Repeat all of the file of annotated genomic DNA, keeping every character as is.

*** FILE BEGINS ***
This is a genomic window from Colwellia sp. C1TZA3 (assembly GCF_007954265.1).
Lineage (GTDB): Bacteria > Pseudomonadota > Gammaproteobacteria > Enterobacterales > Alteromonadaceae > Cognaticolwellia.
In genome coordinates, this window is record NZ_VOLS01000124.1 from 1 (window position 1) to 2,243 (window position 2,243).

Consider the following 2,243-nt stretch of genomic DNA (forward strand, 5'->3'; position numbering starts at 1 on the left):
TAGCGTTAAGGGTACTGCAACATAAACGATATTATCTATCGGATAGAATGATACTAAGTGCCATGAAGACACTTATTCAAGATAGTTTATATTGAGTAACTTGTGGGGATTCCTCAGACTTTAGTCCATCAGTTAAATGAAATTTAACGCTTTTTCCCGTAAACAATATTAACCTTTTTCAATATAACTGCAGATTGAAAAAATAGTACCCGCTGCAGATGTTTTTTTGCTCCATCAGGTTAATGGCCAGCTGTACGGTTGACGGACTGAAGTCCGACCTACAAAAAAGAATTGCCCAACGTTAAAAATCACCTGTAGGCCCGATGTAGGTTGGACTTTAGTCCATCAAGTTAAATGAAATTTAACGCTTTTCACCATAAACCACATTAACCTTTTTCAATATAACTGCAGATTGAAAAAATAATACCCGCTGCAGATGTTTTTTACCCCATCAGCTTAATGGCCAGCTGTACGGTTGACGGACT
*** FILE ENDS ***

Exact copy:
This is a genomic window from Colwellia sp. C1TZA3 (assembly GCF_007954265.1).
Lineage (GTDB): Bacteria > Pseudomonadota > Gammaproteobacteria > Enterobacterales > Alteromonadaceae > Cognaticolwellia.
In genome coordinates, this window is record NZ_VOLS01000124.1 from 1 (window position 1) to 2,243 (window position 2,243).

Consider the following 2,243-nt stretch of genomic DNA (forward strand, 5'->3'; position numbering starts at 1 on the left):
TAGCGTTAAGGGTACTGCAACATAAACGATATTATCTATCGGATAGAATGATACTAAGTGCCATGAAGACACTTATTCAAGATAGTTTATATTGAGTAACTTGTGGGGATTCCTCAGACTTTAGTCCATCAGTTAAATGAAATTTAACGCTTTTTCCCGTAAACAATATTAACCTTTTTCAATATAACTGCAGATTGAAAAAATAGTACCCGCTGCAGATGTTTTTTTGCTCCATCAGGTTAATGGCCAGCTGTACGGTTGACGGACTGAAGTCCGACCTACAAAAAAGAATTGCCCAACGTTAAAAATCACCTGTAGGCCCGATGTAGGTTGGACTTTAGTCCATCAAGTTAAATGAAATTTAACGCTTTTCACCATAAACCACATTAACCTTTTTCAATATAACTGCAGATTGAAAAAATAATACCCGCTGCAGATGTTTTTTACCCCATCAGCTTAATGGCCAGCTGTACGGTTGACGGACT